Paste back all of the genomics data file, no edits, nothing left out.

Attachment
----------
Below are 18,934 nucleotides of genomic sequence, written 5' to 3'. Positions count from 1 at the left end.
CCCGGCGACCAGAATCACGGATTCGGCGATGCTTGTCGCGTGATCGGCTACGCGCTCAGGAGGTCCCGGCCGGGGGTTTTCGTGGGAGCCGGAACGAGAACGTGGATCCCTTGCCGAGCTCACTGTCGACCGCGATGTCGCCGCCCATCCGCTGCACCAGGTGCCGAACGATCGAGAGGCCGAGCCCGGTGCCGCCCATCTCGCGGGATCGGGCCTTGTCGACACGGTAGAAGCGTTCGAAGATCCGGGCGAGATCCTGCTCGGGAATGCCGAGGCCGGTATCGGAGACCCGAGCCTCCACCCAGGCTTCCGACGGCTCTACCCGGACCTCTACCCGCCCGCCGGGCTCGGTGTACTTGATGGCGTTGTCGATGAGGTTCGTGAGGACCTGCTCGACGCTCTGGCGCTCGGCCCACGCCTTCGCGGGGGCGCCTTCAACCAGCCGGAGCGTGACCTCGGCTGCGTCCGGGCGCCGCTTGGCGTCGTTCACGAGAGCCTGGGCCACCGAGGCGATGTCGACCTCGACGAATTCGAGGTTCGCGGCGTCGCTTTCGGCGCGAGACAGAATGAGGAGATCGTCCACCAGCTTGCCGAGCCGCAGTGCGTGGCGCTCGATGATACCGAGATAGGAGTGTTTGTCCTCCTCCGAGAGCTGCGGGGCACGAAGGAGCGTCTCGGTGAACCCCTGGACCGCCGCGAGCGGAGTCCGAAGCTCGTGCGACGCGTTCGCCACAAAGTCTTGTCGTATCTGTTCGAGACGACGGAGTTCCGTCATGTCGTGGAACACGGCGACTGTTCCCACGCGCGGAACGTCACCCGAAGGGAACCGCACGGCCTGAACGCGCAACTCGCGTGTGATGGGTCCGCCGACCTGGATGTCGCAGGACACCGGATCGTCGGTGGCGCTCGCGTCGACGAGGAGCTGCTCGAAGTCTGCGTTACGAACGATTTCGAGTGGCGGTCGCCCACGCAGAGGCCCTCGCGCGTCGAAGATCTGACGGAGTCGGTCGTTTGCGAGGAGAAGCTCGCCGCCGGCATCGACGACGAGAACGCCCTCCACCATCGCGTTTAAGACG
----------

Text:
Below are 18,934 nucleotides of genomic sequence, written 5' to 3'. Positions count from 1 at the left end.
CCCGGCGACCAGAATCACGGATTCGGCGATGCTTGTCGCGTGATCGGCTACGCGCTCAGGAGGTCCCGGCCGGGGGTTTTCGTGGGAGCCGGAACGAGAACGTGGATCCCTTGCCGAGCTCACTGTCGACCGCGATGTCGCCGCCCATCCGCTGCACCAGGTGCCGAACGATCGAGAGGCCGAGCCCGGTGCCGCCCATCTCGCGGGATCGGGCCTTGTCGACACGGTAGAAGCGTTCGAAGATCCGGGCGAGATCCTGCTCGGGAATGCCGAGGCCGGTATCGGAGACCCGAGCCTCCACCCAGGCTTCCGACGGCTCTACCCGGACCTCTACCCGCCCGCCGGGCTCGGTGTACTTGATGGCGTTGTCGATGAGGTTCGTGAGGACCTGCTCGACGCTCTGGCGCTCGGCCCACGCCTTCGCGGGGGCGCCTTCAACCAGCCGGAGCGTGACCTCGGCTGCGTCCGGGCGCCGCTTGGCGTCGTTCACGAGAGCCTGGGCCACCGAGGCGATGTCGACCTCGACGAATTCGAGGTTCGCGGCGTCGCTTTCGGCGCGAGACAGAATGAGGAGATCGTCCACCAGCTTGCCGAGCCGCAGTGCGTGGCGCTCGATGATACCGAGATAGGAGTGTTTGTCCTCCTCCGAGAGCTGCGGGGCACGAAGGAGCGTCTCGGTGAACCCCTGGACCGCCGCGAGCGGAGTCCGAAGCTCGTGCGACGCGTTCGCCACAAAGTCTTGTCGTATCTGTTCGAGACGACGGAGTTCCGTCATGTCGTGGAACACGGCGACTGTTCCCACGCGCGGAACGTCACCCGAAGGGAACCGCACGGCCTGAACGCGCAACTCGCGTGTGATGGGTCCGCCGACCTGGATGTCGCAGGACACCGGATCGTCGGTGGCGCTCGCGTCGACGAGGAGCTGCTCGAAGTCTGCGTTACGAACGATTTCGAGTGGCGGTCGCCCACGCAGAGGCCCTCGCGCGTCGAAGATCTGACGGAGTCGGTCGTTTGCGAGGAGAAGCTCGCCGCCGGCATCGACGACGAGAACGCCCTCCACCATCGCGTTTAAGACG